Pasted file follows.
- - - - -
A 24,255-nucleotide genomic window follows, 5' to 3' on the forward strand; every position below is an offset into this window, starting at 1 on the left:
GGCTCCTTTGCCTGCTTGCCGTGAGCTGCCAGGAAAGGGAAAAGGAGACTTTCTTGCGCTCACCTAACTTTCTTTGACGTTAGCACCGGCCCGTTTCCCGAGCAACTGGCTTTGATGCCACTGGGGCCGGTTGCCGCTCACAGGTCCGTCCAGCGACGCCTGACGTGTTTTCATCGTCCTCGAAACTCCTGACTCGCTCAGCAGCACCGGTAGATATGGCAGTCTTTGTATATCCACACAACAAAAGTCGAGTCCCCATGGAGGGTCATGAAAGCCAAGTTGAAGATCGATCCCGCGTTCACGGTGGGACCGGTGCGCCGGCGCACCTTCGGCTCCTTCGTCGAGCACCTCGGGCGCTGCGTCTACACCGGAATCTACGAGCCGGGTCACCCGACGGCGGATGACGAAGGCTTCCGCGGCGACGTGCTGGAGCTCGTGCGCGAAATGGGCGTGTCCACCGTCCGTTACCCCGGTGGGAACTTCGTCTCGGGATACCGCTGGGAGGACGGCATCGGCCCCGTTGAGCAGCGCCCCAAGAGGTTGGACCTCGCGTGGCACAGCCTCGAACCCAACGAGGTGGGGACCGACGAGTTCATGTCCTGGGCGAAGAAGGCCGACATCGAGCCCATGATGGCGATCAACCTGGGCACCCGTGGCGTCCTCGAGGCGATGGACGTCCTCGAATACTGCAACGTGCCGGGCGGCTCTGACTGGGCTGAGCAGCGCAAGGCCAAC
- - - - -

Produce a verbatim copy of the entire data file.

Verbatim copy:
A 24,255-nucleotide genomic window follows, 5' to 3' on the forward strand; every position below is an offset into this window, starting at 1 on the left:
GGCTCCTTTGCCTGCTTGCCGTGAGCTGCCAGGAAAGGGAAAAGGAGACTTTCTTGCGCTCACCTAACTTTCTTTGACGTTAGCACCGGCCCGTTTCCCGAGCAACTGGCTTTGATGCCACTGGGGCCGGTTGCCGCTCACAGGTCCGTCCAGCGACGCCTGACGTGTTTTCATCGTCCTCGAAACTCCTGACTCGCTCAGCAGCACCGGTAGATATGGCAGTCTTTGTATATCCACACAACAAAAGTCGAGTCCCCATGGAGGGTCATGAAAGCCAAGTTGAAGATCGATCCCGCGTTCACGGTGGGACCGGTGCGCCGGCGCACCTTCGGCTCCTTCGTCGAGCACCTCGGGCGCTGCGTCTACACCGGAATCTACGAGCCGGGTCACCCGACGGCGGATGACGAAGGCTTCCGCGGCGACGTGCTGGAGCTCGTGCGCGAAATGGGCGTGTCCACCGTCCGTTACCCCGGTGGGAACTTCGTCTCGGGATACCGCTGGGAGGACGGCATCGGCCCCGTTGAGCAGCGCCCCAAGAGGTTGGACCTCGCGTGGCACAGCCTCGAACCCAACGAGGTGGGGACCGACGAGTTCATGTCCTGGGCGAAGAAGGCCGACATCGAGCCCATGATGGCGATCAACCTGGGCACCCGTGGCGTCCTCGAGGCGATGGACGTCCTCGAATACTGCAACGTGCCGGGCGGCTCTGACTGGGCTGAGCAGCGCAAGGCCAAC